Author Topic: CHTR - Charter Communications  (Read 160502 times)

cameronfen

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Re: CHTR - Charter Communications
« Reply #700 on: September 19, 2018, 09:21:51 AM »
Quote from Malone back in 2017:

"We fundamentally believe we can make money for the shareholders through a wireless offering with the unique relationship that we have with the Verizon MVNO," Comcast Chairman and CEO Brian Roberts said in his most recent quarterly earnings call. "We can't go into detail about that relationship for obvious reasons, but we have the ability to do things that we think put us in a position to make that statement come true and create real value for our shareholders along the way."
Malone, however, said he believes that it's more likely that consolidation will take place among wireless and cable providers, rather than cable companies launching their own wireless networks.
"At some point, the [wireless] network that's supplying that to you is unhappy with you becoming a full competitor on their capital assets. And you start to get squeezed. You also don't have the ability to innovate services, because you're essentially a reseller of their service," he said.
Malone pointed to further and more aggressive relationships between cable and wireless companies as a solution to that problem.
"It's fine for Charter and Comcast to go down the MVNO road for a while, particular in the [business-to-business] world, because they have a great relationship with Verizon, which is the best technology network," he said. "So you can start that way, but my belief is they will have to have a much deeper relationship with Verizon in the long run to make that work."

I think a big reason most mvnos dont do well is they usually dont bring anything to the table.  They just give you the Verizon network for example with less advertising and brand strength as Verizon and nothing else, so you have to compete on price.  Obviously this is a huge disadvantage for Charter and other cable companies but at least they have an inborn advantage over traditional telecoms with their hotspots they can exploit, so it might go better for them.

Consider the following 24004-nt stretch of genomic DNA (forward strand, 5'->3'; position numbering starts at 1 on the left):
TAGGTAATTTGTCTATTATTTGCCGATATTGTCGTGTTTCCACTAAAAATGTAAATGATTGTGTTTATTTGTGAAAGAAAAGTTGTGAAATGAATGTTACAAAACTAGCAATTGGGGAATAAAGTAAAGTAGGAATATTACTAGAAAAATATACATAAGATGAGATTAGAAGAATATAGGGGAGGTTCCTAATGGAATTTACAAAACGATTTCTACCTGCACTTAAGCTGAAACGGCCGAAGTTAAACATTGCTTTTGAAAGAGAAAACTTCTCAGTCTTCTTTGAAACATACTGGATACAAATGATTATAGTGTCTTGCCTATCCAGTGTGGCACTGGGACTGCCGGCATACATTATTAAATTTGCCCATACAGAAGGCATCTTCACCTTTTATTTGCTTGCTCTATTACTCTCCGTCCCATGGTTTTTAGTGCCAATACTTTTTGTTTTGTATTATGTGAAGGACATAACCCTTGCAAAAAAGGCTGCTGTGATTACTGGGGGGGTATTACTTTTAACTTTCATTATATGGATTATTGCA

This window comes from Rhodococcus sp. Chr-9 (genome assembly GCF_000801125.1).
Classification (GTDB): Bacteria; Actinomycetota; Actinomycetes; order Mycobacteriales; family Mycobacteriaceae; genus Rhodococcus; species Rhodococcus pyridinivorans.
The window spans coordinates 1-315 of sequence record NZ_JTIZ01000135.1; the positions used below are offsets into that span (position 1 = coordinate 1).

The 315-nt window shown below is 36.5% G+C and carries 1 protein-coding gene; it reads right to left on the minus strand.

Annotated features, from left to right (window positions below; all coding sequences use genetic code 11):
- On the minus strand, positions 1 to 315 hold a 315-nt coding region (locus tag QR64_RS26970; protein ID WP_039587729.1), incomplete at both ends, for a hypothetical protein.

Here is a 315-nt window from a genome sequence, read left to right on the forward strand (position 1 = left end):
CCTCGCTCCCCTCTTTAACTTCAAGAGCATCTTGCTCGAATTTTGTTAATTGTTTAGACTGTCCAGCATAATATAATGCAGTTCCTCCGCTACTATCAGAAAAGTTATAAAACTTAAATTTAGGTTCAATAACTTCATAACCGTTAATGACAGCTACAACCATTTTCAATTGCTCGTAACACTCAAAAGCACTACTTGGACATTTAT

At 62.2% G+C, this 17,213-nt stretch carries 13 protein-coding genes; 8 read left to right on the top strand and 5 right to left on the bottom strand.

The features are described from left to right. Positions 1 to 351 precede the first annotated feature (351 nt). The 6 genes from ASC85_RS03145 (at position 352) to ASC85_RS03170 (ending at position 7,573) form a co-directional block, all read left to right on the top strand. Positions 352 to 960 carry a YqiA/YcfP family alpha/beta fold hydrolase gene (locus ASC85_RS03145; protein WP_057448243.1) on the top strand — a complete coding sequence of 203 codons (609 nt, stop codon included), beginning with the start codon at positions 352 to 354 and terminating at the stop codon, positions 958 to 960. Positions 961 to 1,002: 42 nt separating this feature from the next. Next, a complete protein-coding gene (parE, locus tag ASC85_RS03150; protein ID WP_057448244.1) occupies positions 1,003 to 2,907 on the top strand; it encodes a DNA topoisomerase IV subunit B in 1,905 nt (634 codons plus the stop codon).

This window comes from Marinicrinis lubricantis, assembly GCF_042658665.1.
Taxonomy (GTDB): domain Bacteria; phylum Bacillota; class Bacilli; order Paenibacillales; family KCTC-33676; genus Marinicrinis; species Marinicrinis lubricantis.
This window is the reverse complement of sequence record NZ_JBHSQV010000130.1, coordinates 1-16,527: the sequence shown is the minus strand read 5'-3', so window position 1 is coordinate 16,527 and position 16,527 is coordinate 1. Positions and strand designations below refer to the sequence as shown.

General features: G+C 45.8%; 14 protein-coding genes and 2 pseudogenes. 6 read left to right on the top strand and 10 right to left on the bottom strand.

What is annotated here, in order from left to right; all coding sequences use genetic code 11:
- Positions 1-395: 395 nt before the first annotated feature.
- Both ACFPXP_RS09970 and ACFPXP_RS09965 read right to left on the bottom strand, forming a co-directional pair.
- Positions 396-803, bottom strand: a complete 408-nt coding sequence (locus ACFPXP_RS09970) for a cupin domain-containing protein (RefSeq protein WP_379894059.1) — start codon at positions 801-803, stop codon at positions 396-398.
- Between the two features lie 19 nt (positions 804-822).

KJP

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Re: CHTR - Charter Communications
« Reply #701 on: September 19, 2018, 10:58:40 AM »
Sure I'm not arguing the Charter has a sweet deal right now being able to rent telecom assets at regulated prices while having sole ownership of its fiber assets, but a.) if charter has too much sucess with this approach (which is not a guarantee as how many people switch to mvnos actually even among us investors who know they have the same assets), it's a relatively easy case for telecoms to argue that they should have free access to fiber at regulated prices.  That being said the more important argument is that while Charter likely has an advantage now, the long term and structural advantage goes to whoever develops wireless broadband.

Where are you getting this information?  Charter does not rent telecom assets under regulated prices...  its MVNO deal was privately negotiated as part of a sale of spectrum in 2011.

Right that's correct I forgot about this case, However,  I think by law though telecoms have to rent the telecom assets to mvnos at a price that if can't be negotiated will be set by government, but this is slightly different.  My point here though is the government is basically forcing telecoms to rent to charter and other mvnos and that could be problematic when charter gets to successful in the mobile space.

I'm not aware of any obligation in the United States to provide network access to an MNVO, nor any regulation of the wholesale rates negotiated between mobile network operators and MVNOs.  (The FCC does require interconnection among wireless  networks, i.e., "roaming," at commercially reasonable rates.)  Indeed, some of the commentary around a potential Sprint-T-Mobile merger is that wholesale rates should be regulated in the future because those two are big suppliers to MVNOs.  For example, here's one argument that Sprint and T-Mobile should not be permitted to merge without a new wholesale pricing regulatory regime being put in place:  https://globenewswire.com/news-release/2018/05/21/1509213/0/en/Founder-and-Former-CEO-of-Boost-Mobile-USA-Raises-Concerns-that-Prepaid-Customers-are-Being-Forgotten-in-Sprint-T-Mobile-Merger-Plan.html